Saturday, July 02, 2011

reflections on J30

Miliband on BBC yesterday

I must admit to heretical thoughts in the lead up to J30, the first concerted national strike action in response to the Condem assault has been the subject to paeons of hyperbole from the left press whose salivating coverage was mirrored by the fake horror of the right wing press at what one might have thought from the coverage was the presage to the establishment of a revolutionary commune.
the truth was that a one day strike by teachers, civil servants and college lecturers involved far less strikers than any of the TUC 'days of action' that peppered the early years of Thatcher's reign, all of which were derided by the Left at the time as tokenistic and ineffectual.
the day to day roles of those who were taking action was also problematic. the PCS, UCU, the NUT and the ATL all benefitted from the rapid expansion of white collar trades unionism in the 1980s, the majority of contact that the working class are likely to have had with their members is almost uniformly negative ; from the engineered failiure of the school system, its indoctrination and petty rules in preparation of a life of regimentation as a wage slave, to the policing of the undeserving poor by the fortnightly humilitation and sly vindictiveness of the Job centre interview. Those on strike on thursday would be back at their desks by friday investigating 'dole scroungers' and arranging the detention and expulsion of asylum seekers; there was little to promote solidarity from the wider working class, and much to permit their demonisation by the Goverment and press.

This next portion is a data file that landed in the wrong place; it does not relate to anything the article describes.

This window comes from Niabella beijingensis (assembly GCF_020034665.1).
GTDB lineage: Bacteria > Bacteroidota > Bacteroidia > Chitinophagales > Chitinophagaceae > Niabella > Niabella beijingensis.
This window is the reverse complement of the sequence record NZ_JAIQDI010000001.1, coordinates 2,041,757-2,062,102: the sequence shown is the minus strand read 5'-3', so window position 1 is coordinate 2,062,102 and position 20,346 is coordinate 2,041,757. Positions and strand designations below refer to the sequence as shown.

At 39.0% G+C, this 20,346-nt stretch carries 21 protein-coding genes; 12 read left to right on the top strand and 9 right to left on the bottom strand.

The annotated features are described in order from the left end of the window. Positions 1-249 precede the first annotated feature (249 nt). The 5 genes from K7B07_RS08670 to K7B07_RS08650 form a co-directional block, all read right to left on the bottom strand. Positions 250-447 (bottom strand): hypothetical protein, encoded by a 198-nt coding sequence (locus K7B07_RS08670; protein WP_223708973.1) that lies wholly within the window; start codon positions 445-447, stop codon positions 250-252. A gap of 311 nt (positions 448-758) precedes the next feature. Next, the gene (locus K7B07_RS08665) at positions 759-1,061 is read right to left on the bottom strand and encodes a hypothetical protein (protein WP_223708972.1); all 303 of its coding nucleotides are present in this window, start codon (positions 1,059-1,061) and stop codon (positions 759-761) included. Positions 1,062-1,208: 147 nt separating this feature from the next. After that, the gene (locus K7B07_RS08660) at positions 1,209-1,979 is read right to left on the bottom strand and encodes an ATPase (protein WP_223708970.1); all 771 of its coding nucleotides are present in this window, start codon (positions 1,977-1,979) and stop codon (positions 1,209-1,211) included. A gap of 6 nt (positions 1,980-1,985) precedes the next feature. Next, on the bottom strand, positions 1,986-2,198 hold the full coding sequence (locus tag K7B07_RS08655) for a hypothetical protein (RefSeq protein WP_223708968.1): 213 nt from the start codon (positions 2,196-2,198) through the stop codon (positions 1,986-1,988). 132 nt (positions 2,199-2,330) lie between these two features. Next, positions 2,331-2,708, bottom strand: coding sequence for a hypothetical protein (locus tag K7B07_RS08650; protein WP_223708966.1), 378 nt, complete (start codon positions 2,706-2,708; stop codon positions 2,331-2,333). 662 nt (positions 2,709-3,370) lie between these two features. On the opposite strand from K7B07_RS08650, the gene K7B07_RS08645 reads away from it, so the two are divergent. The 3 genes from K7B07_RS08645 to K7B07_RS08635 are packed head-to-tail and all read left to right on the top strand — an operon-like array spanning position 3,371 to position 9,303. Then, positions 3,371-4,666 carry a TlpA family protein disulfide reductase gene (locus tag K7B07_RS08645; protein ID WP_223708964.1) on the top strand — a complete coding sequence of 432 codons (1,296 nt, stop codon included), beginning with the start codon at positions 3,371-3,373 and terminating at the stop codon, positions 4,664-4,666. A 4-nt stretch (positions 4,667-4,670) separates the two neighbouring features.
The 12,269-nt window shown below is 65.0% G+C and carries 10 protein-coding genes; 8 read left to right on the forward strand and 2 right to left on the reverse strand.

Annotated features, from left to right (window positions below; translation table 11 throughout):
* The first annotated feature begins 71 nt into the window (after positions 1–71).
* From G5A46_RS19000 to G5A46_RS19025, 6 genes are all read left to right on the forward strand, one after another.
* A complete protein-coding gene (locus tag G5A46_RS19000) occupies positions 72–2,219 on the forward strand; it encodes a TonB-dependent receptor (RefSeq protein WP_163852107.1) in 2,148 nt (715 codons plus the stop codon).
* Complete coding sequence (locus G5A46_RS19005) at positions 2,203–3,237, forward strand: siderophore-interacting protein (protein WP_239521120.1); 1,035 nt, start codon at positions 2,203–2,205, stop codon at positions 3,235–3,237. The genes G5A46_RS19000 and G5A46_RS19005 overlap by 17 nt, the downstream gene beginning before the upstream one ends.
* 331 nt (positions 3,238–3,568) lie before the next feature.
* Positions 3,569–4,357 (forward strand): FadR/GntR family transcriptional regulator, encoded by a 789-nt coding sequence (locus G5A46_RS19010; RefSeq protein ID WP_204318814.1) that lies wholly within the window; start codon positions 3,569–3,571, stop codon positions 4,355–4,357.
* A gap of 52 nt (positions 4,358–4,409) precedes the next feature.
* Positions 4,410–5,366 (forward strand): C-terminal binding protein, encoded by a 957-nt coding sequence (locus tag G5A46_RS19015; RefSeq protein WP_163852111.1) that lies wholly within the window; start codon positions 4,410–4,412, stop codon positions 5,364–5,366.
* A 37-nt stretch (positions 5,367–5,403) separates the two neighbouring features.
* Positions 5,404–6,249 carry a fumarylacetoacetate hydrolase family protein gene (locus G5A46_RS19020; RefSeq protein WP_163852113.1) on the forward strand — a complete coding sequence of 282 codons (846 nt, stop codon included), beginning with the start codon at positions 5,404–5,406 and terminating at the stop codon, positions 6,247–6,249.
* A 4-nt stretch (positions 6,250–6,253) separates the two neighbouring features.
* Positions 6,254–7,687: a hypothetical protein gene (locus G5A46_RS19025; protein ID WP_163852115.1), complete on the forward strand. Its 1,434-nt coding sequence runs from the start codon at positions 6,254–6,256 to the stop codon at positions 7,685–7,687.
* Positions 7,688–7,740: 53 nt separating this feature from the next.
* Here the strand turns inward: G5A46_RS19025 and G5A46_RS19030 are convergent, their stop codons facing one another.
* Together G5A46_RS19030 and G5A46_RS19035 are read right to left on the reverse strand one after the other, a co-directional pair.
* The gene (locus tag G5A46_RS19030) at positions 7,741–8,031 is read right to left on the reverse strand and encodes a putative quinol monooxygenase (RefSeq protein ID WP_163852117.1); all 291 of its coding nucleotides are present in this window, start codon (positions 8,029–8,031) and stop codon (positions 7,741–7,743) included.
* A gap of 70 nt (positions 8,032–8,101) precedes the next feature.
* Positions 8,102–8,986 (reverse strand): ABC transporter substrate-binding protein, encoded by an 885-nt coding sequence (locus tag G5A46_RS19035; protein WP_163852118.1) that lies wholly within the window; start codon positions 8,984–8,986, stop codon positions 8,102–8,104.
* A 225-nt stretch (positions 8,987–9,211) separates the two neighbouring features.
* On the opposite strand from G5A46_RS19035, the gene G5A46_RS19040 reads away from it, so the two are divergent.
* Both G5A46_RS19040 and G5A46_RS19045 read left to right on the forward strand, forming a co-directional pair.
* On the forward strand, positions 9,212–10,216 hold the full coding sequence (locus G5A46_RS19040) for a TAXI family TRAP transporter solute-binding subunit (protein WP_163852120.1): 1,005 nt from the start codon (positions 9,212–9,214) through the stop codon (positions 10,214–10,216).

But that isn't the way it worked out. The ham fisted attempts to accuse the unions of greed in demanding high pensions at the expense of the private sector tax payer faltered as private sector workers recalled the bankers and bosses that stole their pensions and now sit pretty on the ConDem benches.
As Rick Dutton pointed out on facebook-
"I hated most of my teachers when I was a kid, always got shit off the Jobcentre when I went to sign on, regularly took crap from the housing office when I was homeless, have had bad experiences of prison officers, hate the police, despise careerist Trot trade union fact most public servants I've had contact with are c~~~s...but I wouldn't cross their picket line ;)"

Basic solidarity.

the Tower Hamlets ALARM website reports from the London demonstration:
I felt a bit funny marching with lots of teachers, they deserve a good pension and good money, but whenever I’m around teachers all I can remember is getting detention for some pointless reason, sexually repressed RE teachers flying into rage at homework not being done, art teachers thinking their class matters, French teachers convinced they can teach another language to a group of kids that are mostly failing English…the list goes on. But I marched with them, avoiding detention.

Clearly no one was expecting anything more than a few pickets and a fun family march, but the police hadn’t got the message, after a bit of walking and a few speeches a group began to move up Whitehall. A kettle sprang out at the crowd. Police lines formed to the shock of everyone. Snatch Squads (a gaggle of police out to snatch people away from the crowd) circled targeting anyone under 18 who wasn’t white, and then moved on to just grabbing anyone.

Here I saw teachers at their best, not the scum from my childhood, but concerned teachers jumping forward and grabbing back their students from the claws of the police. Teachers willing to confront the crazed uniformed thugs, a real solidarity between the EMA kids of last year and the striking staff off today. Brilliant.

Basic Solidarity.

In fact the only person in the country who appears to have swallowed the ConDem Bollocks is the sad sock puppet that it is rumoured is in charge of the Labour party.

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